Badgers’ MVP? Six candidates, one pickLike many men’s college basketball coaches, Bo Ryan doesn’t believe in giving out a team MVP award.
By: By TOM OATES / The Wisconsin State Journal, McClatchy-Tribune Information Services
Like many men’s college basketball coaches, Bo Ryan doesn’t believe in giving out a team MVP award.
If the University of Wisconsin coach was ever tempted to change his philosophy, however, this season convinced him otherwise.
That’s because singling out one player from UW’s Big Ten Conference championship team is not something Ryan, or anyone else, can easily do.
“There is no way,” he said. “I don’t know where to start on that one. That’s why I’m glad I don’t do it.”
If ever an entire team deserved an MVP award, this one was it. However, if you were forced to pick an MVP for the Badgers or, say, wear a Drew Neitzel jersey for a week, what would you do?
I know, let the selection process begin.
For the sake of argument, I’ll consider only the six Badgers who received mention in the all-conference voting. So here goes, in inverse order:
The emergence of Jason Bohannon had a positive impact on the 3-point shooting, free-throw shooting and ball-handling, three areas were UW’s sometimes sluggish offense needed help. It is no accident that UW’s impressive seven-game winning streak coincided with Bohannon’s improvement. The only negative? He hasn’t done it all year.
UW’s turnovers are down from earlier in the season and much of that can be attributed to Trevon Hughes. In his first season as the starting point guard, Hughes has had his share of growing pains. But he is greatly improved — only five turnovers in the last six games — and is also becoming a strong defender. When he becomes a consistent scorer, he’ll get more MVP consideration.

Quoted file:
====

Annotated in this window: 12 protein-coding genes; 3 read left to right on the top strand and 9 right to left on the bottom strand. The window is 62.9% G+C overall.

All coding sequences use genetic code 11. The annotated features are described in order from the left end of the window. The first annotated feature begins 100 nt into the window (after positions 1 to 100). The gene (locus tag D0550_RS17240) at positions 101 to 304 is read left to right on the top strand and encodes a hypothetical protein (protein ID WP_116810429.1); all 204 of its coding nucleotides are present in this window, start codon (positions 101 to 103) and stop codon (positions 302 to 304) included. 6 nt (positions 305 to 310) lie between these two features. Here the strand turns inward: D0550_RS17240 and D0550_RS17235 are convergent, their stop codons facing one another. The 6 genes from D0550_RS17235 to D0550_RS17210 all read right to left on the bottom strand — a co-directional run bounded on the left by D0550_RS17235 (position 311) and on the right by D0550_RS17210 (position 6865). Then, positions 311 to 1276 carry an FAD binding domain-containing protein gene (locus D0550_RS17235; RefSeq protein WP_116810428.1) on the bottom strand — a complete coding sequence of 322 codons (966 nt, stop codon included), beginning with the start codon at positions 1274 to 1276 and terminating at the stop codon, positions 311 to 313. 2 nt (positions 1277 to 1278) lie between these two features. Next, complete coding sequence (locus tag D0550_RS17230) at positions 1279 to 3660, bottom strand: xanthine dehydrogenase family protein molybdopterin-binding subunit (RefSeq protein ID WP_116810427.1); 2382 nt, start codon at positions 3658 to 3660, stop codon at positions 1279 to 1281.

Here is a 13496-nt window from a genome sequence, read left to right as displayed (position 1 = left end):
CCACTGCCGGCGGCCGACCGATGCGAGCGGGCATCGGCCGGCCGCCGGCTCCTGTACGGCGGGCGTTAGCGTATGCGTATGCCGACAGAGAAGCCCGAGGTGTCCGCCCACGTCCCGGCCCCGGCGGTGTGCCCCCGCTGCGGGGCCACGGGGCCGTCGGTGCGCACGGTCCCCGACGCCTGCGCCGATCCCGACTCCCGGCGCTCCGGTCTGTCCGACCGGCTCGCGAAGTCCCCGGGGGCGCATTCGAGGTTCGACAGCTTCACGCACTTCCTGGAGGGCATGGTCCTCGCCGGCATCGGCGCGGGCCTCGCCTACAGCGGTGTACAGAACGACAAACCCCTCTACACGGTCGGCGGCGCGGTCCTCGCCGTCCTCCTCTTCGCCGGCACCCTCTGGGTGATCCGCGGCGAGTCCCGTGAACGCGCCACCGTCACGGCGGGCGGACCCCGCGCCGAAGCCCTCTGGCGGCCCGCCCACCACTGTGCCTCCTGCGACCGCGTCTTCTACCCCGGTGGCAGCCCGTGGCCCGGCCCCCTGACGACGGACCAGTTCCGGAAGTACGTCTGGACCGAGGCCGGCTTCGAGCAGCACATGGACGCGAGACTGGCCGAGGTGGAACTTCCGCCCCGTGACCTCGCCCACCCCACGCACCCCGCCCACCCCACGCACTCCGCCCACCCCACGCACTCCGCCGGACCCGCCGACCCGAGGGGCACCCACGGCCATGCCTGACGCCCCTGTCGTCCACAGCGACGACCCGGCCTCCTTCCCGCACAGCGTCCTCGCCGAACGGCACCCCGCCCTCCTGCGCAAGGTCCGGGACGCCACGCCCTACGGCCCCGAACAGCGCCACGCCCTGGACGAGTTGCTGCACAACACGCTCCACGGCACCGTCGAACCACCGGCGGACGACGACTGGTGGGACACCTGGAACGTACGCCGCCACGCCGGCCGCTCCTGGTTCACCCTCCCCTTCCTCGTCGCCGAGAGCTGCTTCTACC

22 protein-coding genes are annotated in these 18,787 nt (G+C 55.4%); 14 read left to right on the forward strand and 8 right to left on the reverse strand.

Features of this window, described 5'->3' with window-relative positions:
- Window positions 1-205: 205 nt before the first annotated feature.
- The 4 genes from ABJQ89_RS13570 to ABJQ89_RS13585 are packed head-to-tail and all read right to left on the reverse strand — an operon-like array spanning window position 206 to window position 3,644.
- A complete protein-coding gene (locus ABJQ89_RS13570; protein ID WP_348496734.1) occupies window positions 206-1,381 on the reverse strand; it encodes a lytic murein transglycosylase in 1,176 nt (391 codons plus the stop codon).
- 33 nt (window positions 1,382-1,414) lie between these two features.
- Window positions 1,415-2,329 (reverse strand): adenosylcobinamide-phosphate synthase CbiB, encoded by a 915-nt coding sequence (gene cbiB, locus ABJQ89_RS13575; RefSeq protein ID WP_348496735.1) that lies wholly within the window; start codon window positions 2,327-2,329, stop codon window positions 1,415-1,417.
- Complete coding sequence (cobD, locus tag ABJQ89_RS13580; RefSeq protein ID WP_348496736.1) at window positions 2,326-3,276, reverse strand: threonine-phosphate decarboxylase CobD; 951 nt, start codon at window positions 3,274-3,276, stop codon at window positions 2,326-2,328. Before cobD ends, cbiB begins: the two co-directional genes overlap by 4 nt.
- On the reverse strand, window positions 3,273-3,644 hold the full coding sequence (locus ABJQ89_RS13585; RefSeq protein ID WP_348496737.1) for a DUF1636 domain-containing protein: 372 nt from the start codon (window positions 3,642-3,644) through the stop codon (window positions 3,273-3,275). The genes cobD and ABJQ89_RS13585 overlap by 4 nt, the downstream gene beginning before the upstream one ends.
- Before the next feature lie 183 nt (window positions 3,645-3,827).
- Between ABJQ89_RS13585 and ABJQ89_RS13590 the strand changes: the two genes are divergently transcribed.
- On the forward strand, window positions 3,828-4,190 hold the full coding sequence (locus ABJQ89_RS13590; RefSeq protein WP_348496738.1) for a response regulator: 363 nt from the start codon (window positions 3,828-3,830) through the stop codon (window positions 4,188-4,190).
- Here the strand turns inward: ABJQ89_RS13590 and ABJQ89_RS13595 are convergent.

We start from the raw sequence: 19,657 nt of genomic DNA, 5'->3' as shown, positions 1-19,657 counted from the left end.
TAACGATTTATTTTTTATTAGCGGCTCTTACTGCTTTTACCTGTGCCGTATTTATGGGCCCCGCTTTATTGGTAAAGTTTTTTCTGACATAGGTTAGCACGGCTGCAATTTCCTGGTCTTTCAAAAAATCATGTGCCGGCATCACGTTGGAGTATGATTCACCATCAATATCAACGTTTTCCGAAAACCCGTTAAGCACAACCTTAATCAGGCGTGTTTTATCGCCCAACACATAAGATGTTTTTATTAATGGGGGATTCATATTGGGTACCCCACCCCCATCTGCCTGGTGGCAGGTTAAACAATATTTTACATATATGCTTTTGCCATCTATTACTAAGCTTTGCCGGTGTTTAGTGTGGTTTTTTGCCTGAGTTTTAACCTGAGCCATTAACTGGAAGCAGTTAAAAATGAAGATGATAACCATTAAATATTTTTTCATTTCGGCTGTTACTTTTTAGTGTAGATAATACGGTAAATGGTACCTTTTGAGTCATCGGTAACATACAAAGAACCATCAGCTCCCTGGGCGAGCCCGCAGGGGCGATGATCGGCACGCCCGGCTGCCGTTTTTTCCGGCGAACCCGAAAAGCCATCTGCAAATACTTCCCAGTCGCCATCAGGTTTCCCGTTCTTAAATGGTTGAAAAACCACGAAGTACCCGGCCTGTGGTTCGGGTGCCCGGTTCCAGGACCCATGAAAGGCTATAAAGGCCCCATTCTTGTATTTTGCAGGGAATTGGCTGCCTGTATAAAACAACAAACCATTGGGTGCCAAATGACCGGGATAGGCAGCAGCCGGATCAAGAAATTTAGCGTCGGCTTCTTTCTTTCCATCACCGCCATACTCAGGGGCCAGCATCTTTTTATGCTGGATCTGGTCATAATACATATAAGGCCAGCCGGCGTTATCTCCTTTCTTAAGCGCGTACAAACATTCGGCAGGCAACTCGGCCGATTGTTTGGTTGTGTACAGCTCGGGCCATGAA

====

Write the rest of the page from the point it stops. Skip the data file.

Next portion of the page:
Marcus Landry struggled in making the move to the perimeter early in the season, but now he looks comfortable everywhere — inside, outside and mid-range. He’s been UW’s leading scorer in Big Ten play and his ability to guard taller power forwards has made him a major cog in the nation’s No. 1 defense. Landry is UW’s most talented player, but he’s not the MVP. Not yet, anyway.
Need defense? Joe Krabbenhoft is your guy. Need rebounding? Krabbenhoft’s your guy. Need a loose ball? Krabbenhoft’s your guy. Need inspiration? Krabbenhoft’s your guy. When coaches talk about a “glue” player, they’re talking about Krabbenhoft. He’d be the MVP on a lot of teams, but not this one.
My runner-up for MVP is Brian Butch, who leads UW in scoring and rebounding but provides so much more than that. Lighter and more agile this season, he’s been a major defensive factor. His outside shooting makes UW tough to defend and his fiery temperament energizes the Badgers.
We all saw how important Butch was to the team when he couldn’t play late last season, but, though he is UW’s most indispensable player, he is not the most valuable.
By the narrowest of margins, that honor belongs to Michael Flowers, who is UW’s best defender, its toughest-minded competitor and an increasingly effective offensive player. All of the Badgers have provided big plays at critical times this season, but no one has done it as consistently as Flowers. Whenever UW was in dire need of a basket, a steal or an assist, he seemed to provide it. That makes him the Badgers’ MVP.
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